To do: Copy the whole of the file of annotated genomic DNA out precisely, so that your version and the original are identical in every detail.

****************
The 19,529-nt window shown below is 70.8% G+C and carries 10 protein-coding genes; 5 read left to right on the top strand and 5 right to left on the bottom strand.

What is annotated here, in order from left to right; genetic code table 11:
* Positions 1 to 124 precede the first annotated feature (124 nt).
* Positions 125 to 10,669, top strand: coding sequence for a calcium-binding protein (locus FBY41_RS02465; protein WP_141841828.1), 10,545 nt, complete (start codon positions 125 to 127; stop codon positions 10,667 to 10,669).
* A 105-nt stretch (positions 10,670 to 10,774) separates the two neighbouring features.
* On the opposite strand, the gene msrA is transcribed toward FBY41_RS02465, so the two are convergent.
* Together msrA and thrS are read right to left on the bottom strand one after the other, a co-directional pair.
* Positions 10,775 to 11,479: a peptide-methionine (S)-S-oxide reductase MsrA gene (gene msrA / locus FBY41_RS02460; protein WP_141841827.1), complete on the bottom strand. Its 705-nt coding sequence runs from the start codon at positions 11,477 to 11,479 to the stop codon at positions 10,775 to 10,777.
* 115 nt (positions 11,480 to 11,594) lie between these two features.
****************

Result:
The 19,529-nt window shown below is 70.8% G+C and carries 10 protein-coding genes; 5 read left to right on the top strand and 5 right to left on the bottom strand.

What is annotated here, in order from left to right; genetic code table 11:
* Positions 1 to 124 precede the first annotated feature (124 nt).
* Positions 125 to 10,669, top strand: coding sequence for a calcium-binding protein (locus FBY41_RS02465; protein WP_141841828.1), 10,545 nt, complete (start codon positions 125 to 127; stop codon positions 10,667 to 10,669).
* A 105-nt stretch (positions 10,670 to 10,774) separates the two neighbouring features.
* On the opposite strand, the gene msrA is transcribed toward FBY41_RS02465, so the two are convergent.
* Together msrA and thrS are read right to left on the bottom strand one after the other, a co-directional pair.
* Positions 10,775 to 11,479: a peptide-methionine (S)-S-oxide reductase MsrA gene (gene msrA / locus FBY41_RS02460; protein WP_141841827.1), complete on the bottom strand. Its 705-nt coding sequence runs from the start codon at positions 11,477 to 11,479 to the stop codon at positions 10,775 to 10,777.
* 115 nt (positions 11,480 to 11,594) lie between these two features.